2002 Annual Science Report

Arizona State University Reporting  |  JUL 2001 – JUN 2002

Evolution in Microbe-Based Ecosystems: Desert Springs as Analogues for the Early Development and Stabilization of Ecological Systems

4 Institutions
3 Teams
0 Publications
0 Field Sites
Field Sites

Project Progress

Overview. During the four expeditions of 2001-2002 (our second year of funding), we carried out extensive integrated sampling and experimental studies at a number of field study sites in the Cuatro Cienegas Basin, Central Mexico. In addition, we processed samples from previous expeditions and prepared data for presentations at several scientific meetings and for publication. Key results for each project component are briefly described below.

Stoichiometry. We continued to characterize nutrient supply conditions in various habitats in the basin, concentrating our efforts in the Churince drainage and in the Rio Mezquites. Field sampling indicated that PO4 is in short supply (relative to inorganic N and other potential chemical limiting factors) and indeed algal mats and stromatolite biomass in the basin appear to have extremely high C:P and N:P ratios. Consistent with this potentially poor food quality, a 3-week P-fertilization experiment was successful in lowering the C:P ratio of microbial biomass in Rio Mezquites stromatolites. This lowering of microbial C:P stimulated snail P content and ribonucleic acid (RNA):DNA ratio, indicating that snail growth in this system is limited by stoichiometric food quality (low dietary P-content).

Snail Morphometry (Tang/Rooparnine). We completed intensive quantitative morphometric analysis of Mexipyrgus from various localities in the basin. These results indicate an extraordinary degree of morphometric differentiation in this taxon. Preliminary findings from this work have been submitted to Astrobiology. Additional samples are being processed and we are now preparing DNA for analysis so that we can determine if this morphometric diversity is associated with genetic differentiation.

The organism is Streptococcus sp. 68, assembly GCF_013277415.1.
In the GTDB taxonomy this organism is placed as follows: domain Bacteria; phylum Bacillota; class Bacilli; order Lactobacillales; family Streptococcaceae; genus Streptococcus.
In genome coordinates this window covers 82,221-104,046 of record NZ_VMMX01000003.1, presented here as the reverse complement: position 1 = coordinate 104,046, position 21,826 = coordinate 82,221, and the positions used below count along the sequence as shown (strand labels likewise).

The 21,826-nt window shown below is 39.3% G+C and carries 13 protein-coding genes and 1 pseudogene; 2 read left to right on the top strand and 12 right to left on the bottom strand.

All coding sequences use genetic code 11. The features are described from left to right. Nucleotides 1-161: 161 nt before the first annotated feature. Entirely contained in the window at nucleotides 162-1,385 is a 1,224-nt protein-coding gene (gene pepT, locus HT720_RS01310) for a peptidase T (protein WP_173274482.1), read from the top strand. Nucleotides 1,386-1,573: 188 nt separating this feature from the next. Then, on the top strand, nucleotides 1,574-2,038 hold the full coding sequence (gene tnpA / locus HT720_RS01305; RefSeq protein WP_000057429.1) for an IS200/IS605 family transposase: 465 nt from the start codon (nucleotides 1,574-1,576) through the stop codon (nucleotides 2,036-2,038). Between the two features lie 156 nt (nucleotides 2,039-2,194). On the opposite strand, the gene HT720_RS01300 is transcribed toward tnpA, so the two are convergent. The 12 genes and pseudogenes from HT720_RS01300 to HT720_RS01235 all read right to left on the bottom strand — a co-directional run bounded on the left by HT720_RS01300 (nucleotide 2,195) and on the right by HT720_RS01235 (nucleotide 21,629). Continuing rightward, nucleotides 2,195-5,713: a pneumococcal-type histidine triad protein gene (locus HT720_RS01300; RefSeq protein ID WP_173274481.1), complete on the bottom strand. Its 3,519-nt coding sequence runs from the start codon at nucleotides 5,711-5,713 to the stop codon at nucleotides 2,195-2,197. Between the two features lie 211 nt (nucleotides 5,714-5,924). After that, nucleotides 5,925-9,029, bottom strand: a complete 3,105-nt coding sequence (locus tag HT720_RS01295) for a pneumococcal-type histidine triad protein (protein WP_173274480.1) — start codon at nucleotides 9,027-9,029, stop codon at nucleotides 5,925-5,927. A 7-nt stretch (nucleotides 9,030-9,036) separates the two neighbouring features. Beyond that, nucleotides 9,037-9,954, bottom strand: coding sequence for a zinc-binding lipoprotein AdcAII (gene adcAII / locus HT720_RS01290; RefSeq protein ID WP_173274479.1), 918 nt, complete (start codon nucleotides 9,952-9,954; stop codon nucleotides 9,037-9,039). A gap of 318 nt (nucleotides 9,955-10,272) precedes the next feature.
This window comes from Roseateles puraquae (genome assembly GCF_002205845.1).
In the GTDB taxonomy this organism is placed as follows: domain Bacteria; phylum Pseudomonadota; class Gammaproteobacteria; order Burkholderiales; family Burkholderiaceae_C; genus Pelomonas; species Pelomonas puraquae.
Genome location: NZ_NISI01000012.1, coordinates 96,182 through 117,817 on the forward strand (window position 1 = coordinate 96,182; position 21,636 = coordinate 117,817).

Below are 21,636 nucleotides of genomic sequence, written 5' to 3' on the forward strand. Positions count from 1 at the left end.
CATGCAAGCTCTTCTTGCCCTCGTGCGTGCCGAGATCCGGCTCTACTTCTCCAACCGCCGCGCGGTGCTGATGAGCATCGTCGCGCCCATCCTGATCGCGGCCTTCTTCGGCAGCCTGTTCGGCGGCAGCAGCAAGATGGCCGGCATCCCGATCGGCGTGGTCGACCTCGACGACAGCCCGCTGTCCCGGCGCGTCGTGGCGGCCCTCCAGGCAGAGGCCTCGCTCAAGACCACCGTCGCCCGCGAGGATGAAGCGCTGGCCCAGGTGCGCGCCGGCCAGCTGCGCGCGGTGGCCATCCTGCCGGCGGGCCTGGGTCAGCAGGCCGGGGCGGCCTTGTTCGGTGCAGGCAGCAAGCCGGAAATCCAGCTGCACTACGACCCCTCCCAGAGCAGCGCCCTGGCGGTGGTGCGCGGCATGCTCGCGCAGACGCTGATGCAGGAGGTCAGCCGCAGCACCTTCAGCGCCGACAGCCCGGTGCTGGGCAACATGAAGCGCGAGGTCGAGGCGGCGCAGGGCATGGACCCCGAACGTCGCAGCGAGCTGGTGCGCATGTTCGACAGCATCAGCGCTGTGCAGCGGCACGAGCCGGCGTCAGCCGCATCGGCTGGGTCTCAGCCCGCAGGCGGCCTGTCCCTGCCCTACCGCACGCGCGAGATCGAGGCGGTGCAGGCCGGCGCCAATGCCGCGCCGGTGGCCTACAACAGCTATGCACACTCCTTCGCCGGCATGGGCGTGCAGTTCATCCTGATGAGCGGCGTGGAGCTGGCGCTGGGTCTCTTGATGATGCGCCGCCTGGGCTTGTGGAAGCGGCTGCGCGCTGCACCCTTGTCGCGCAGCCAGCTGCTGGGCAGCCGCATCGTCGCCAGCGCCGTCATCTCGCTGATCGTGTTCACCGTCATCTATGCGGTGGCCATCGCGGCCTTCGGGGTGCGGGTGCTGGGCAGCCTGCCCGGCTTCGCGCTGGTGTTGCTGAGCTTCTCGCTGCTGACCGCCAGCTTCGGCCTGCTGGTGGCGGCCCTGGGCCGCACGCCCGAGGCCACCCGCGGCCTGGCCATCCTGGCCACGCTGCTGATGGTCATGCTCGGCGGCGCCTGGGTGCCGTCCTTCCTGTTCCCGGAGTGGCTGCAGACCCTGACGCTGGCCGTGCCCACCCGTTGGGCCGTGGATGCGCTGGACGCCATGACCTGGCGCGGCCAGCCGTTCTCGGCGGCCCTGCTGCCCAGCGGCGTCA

Pupfish (Dowling). We have completed foundational work for this study by performing basin-level, population genetic analyses of mitochondrial and nuclear DNA in Cyprinodon bifasciatus and C. atrorus (Carson and Dowling 2002, In Preparation), and phylogenetic analysis of Cyprinodon mitochondrial DNA (Echelle et al 2001, Submitted). Currently we are assessing whether physiological differences between C. bifasciatus and C. atrorus have important influences on local adaptation of introgressed Cyprinodon within the environmental gradient between these species.

Cyanobacteria (Garcia-Pichel). We completed (and published) a study related to the buoyancy regulation of calcite-producing colonial cyanobacteria (“waterwarts”) in Posa Escobedo. In addition, we characterized cyanobacteria communitry structure along longitudinal transects in Rio Mezquites using molecular techniques (denaturing gradient gel electrophoresis (DGGE)) and in the process developed a new procedure for DNA extraction from carbonate-dominated samples. We also completed detailed studies on metabolic processes, including calcification, in Rio Mezquites stromatolites using microelectrode techniques.

Archaea and Eubacteria (Souza, Eguiarte). Field samples from several dozen more localities were obtained from around the basin. We were successful in establishing >2500 cultures of Eubacteria in the laboratory as well as a variety of isolates of Archaea. Preliminary genetic analysis by Restriction Fragment Length Polymorphism (RFLP) indicates that all of the >2500 Eubacteria isolates are genetically distinct.